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Former Utah AGs Swallow, Shurtleff out of jail and facing corruption charges

Former Utah AGs Swallow, Shurtleff out of jail and facing corruption charges
Posted at 8:10 AM, Jul 15, 2014
and last updated 2014-07-16 09:40:15-04

SALT LAKE CITY -- Former Utah attorneys general John Swallow and Mark Shurtleff have been arrested on corruption charges, the result of a two-year investigation.

Both Swallow and Shurtleff were arrested at their homes, Salt Lake County District Attorney Sim Gill said at a news conference Tuesday morning.

Former Utah AG John Swallow

Former Utah AG John Swallow

They were booked into the Salt Lake County Jail.

"We have filed what we think are appropriate and minimal charges," Gill said. "Certainly, I'm not going to go into details, we could have filed more."

Bail was set at $250,000 but Gill said they had agreed to allow the former attorneys general to be booked and released without posting bond.

Both men walked out of the jail before a throng of TV cameras.

"I absolutely maintain my innocence and this is just the process," said Swallow.

At a news conference Tuesday afternoon at his lawyer's office, Shurtleff blasted the prosecution as "politically motivated" by Gill.

"He knows he can't prove these things beyond a reasonable doubt," Shurtleff said, insisting he would be cleared.

Swallow is charged with 13 counts: 

  • Pattern of unlawful activity, a second-degree felony;
  • Accepting a gift; a second-degree felony;
  • Receiving or soliciting a bribe, a second-degree felony;
  • False statements, a second-degree felony;
  • Evidence tampering, a third-degree felony;
  • Misuse of public money, a third-degree felony;
  • Obstructing justice, a third-degree felony;

    Former Utah AG Mark Shurtleff

    Former Utah AG Mark Shurtleff

  • Falsification of a government record, a class B misdemeanor;
  • Failure to disclose a conflict of interest, a class B misdemeanor.

Shurtleff is charged with 10 counts:

  • Pattern of unlawful activity, a second degree felony;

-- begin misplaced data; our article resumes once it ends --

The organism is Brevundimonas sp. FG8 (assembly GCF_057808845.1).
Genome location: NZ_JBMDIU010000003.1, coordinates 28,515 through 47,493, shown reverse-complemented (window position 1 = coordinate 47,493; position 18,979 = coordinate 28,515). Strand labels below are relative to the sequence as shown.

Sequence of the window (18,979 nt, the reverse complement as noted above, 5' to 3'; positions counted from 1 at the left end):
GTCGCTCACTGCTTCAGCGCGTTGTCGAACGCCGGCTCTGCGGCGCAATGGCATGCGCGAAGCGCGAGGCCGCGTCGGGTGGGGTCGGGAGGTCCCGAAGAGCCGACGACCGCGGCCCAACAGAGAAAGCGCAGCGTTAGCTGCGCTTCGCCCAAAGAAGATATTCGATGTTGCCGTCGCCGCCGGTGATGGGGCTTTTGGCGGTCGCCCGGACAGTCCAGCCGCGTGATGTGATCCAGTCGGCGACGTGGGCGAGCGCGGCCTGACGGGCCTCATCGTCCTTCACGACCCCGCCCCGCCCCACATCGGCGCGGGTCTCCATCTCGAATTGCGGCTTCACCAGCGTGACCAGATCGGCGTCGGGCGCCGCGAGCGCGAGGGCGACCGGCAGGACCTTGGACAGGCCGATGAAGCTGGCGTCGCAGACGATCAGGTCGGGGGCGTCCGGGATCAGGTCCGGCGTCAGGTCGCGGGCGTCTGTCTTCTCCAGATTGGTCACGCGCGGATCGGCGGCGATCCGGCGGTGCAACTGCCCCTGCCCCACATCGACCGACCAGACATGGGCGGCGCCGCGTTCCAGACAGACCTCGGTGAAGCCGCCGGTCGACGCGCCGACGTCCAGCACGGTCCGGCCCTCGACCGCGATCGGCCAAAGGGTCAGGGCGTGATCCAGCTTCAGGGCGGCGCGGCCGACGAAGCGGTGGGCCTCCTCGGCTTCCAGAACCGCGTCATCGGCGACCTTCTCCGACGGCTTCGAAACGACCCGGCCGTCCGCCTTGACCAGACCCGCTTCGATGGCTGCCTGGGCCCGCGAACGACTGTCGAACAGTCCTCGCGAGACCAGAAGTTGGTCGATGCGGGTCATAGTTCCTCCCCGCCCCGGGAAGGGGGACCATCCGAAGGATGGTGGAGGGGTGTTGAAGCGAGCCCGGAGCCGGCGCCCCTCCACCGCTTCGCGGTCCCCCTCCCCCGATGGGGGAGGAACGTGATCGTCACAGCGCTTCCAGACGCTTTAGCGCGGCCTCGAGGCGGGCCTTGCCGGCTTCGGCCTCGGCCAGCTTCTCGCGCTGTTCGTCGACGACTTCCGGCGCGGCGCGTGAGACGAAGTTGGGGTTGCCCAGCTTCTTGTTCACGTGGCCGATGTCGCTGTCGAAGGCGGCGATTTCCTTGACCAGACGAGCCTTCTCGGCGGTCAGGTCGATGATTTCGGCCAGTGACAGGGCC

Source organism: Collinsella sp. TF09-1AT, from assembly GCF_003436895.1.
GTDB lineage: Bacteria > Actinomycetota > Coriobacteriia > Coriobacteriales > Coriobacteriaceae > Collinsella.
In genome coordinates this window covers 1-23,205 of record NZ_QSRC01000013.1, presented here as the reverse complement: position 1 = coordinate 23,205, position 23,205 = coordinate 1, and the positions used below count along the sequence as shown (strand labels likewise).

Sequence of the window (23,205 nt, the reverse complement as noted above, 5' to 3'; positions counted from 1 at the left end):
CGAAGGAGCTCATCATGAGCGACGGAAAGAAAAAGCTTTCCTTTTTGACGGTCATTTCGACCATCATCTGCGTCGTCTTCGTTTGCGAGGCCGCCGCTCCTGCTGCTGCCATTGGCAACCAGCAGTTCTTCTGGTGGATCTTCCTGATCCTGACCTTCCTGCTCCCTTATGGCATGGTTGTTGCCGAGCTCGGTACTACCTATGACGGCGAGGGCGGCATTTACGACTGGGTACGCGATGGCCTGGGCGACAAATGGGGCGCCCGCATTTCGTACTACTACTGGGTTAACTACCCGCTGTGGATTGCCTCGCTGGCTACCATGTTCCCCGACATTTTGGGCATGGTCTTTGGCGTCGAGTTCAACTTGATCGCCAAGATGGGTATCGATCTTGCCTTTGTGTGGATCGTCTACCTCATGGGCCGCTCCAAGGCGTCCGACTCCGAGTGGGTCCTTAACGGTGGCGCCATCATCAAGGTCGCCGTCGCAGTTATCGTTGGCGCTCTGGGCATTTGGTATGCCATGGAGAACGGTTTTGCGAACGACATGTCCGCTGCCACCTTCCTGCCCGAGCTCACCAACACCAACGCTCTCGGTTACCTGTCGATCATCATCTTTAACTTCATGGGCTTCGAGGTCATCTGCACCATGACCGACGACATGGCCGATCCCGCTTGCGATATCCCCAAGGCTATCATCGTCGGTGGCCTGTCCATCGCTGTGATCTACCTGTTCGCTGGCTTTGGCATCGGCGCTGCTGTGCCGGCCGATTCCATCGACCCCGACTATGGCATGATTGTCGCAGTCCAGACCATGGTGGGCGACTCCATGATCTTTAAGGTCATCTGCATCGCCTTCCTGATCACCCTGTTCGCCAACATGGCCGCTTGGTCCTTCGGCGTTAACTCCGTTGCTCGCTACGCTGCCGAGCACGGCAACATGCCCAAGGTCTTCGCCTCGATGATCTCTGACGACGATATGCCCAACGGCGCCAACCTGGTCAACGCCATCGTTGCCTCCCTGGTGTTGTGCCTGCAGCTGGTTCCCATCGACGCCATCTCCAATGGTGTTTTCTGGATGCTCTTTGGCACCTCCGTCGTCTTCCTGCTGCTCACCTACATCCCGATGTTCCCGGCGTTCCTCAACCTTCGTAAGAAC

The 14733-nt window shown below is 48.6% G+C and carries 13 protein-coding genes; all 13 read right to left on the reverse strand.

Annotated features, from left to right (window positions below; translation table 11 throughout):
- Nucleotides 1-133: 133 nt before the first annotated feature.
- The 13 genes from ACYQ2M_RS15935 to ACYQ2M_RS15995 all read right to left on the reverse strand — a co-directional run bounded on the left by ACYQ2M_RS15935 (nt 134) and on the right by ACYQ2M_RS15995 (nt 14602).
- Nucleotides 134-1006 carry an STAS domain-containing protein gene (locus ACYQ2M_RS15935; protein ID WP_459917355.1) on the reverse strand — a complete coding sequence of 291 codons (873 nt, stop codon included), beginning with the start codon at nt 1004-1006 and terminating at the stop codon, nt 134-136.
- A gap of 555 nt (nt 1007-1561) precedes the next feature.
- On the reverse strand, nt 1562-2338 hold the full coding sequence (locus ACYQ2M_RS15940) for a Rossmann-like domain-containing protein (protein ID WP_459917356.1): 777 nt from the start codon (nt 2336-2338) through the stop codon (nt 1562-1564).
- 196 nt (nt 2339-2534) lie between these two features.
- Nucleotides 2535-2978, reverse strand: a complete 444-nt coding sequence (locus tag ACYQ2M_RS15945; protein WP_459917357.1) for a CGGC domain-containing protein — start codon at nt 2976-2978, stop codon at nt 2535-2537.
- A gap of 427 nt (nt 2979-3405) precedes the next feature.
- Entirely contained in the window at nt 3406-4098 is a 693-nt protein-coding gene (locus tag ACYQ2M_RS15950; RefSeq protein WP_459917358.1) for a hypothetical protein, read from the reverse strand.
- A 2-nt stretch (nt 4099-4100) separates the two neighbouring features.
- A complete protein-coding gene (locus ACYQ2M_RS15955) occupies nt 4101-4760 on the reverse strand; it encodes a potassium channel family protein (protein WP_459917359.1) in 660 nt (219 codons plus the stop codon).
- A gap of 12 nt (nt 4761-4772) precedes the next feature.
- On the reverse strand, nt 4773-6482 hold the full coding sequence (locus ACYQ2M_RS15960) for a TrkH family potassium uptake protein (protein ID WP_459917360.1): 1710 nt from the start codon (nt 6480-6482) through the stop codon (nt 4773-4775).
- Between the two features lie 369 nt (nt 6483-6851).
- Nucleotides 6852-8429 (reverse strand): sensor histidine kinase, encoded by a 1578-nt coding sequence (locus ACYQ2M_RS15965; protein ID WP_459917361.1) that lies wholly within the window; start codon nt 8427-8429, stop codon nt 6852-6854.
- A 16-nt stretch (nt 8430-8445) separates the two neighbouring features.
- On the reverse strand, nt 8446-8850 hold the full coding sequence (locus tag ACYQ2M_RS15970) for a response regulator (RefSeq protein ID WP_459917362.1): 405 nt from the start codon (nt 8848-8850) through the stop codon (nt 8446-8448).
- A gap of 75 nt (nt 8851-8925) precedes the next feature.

• Receiving or soliciting a bribe, a second-degree felony;
  • Accepting a gift, a second-degree felony;
  • Accepting employment that would impair judgment, a second-degree felony;
  • Witness tampering, a third-degree felony;
  • Evidence tampering, a third-degree felony;
  • Obstructing justice, a third-degree felony.

The men could be facing one to 15 years in prison for each of the felony charges, if convicted.

Swallow hired a high-profile criminal defense attorney to represent him in ongoing investigations. Stephen McCaughey confirmed to FOX 13 last week he had been retained to represent Swallow. Shurtleff is represented by Max Wheeler, who secured an acquittal for one of the defendants in the Olympic bribery trial.

Read the charges against John Swallow here:

The charges are the result of a criminal probe by the Salt Lake and Davis County attorneys. The U.S. Department of Justice declined to pursue a case against Swallow, but the FBI and the Utah Department of Public Safety worked with the county prosecutors.

The prosecutors recently ordered the FBI and DPS to serve search warrants on Swallow’s home, as well as that of his predecessor, Shurtleff.

Read the charges against Mark Shurtleff here:

Reports prepared by a House Special Investigative Committee and warrants reveal he is under investigation for allegations of official misconduct, bribery, obstruction of justice, evidence and witness tampering.

MORE: Get the complete details on allegations and the investigation here

In March a special committee set up to investigate Swallow finished its work and made public a massive report on alleged misdeeds.

Committee chairman Rep. Jim Dunnigan, R-Taylorsville, said he believed the investigation, which lasted months and cost millions of dollars, was “overall worthwhile.”

“I think if we had not done this, this type of regime or program would have continued on to the detriment of Utah,” he told reporters when it was released. “The attorney general’s office is the highest law enforcement office in the state and people have to feel like everyone is treated fairly and equally. There are no nods or no special favors given.”

Swallow resigned after another investigation into alleged misconduct.